The findings of increased arginase I activity in diabetes may limit other therapeutic approaches proposed for early endothelial dysfunction such as oral L-arginine supplementation, Drs. Thomas L. Luscher and Jan Steffel, of the University of Zurich Cardiovascular Research Institute write in an accompanying editorial. Although dietary L-arginine supplementation has been shown to exert vascular protective effects in certain clinical settings, this approach is unlikely to be effective in diabetes, if the results of this study can be confirmed by patients in vivo. In fact, the findings of Romera et al may provide a possible explanation for the unexpected neutral or even adverse effects of oral L-arginine in some clinical studies, in particular patients with coronary artery disease and infarction.
A short intravenous course of L-arginine may provide short-term improvement in blood vessel tone, Dr. Romero notes. However most of L-arginine ingested goes directly to the liver to be broken down, not the bloodstream where it can promote relaxation of blood vessels, Dr. Romero says.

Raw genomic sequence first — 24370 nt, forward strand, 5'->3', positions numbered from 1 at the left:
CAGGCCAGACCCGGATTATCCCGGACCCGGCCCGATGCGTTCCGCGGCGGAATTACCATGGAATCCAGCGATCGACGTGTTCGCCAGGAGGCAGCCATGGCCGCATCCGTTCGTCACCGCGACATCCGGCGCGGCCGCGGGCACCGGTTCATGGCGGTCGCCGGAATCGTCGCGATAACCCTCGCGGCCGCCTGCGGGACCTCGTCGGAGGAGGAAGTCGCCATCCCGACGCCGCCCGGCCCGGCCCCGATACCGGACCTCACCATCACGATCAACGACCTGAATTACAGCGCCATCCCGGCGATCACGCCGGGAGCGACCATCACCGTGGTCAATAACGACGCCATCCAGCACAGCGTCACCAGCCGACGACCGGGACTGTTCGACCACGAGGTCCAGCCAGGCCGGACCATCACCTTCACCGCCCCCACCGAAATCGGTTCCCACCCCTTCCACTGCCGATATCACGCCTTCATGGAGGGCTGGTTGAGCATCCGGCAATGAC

Arginase also is associated with vascular problems related to aging, hypertension, sickle cell disease, atherosclerosis and erectile dysfunction, Dr. Romero says. L-citrulline already is taken by some sickle cell patients to reduce breath-taking fibrosis in their lungs. In addition to helping the body turn toxins into urea that can be safely eliminated from the body, arginase also helps in collagen formation and cell proliferation, but too much can be bad. In fact, Drs. Caldwell and Romero are pursuing studies of how increased arginase activity may harden blood vessel walls.
|Contact: Toni Baker|
Medical College of Georgia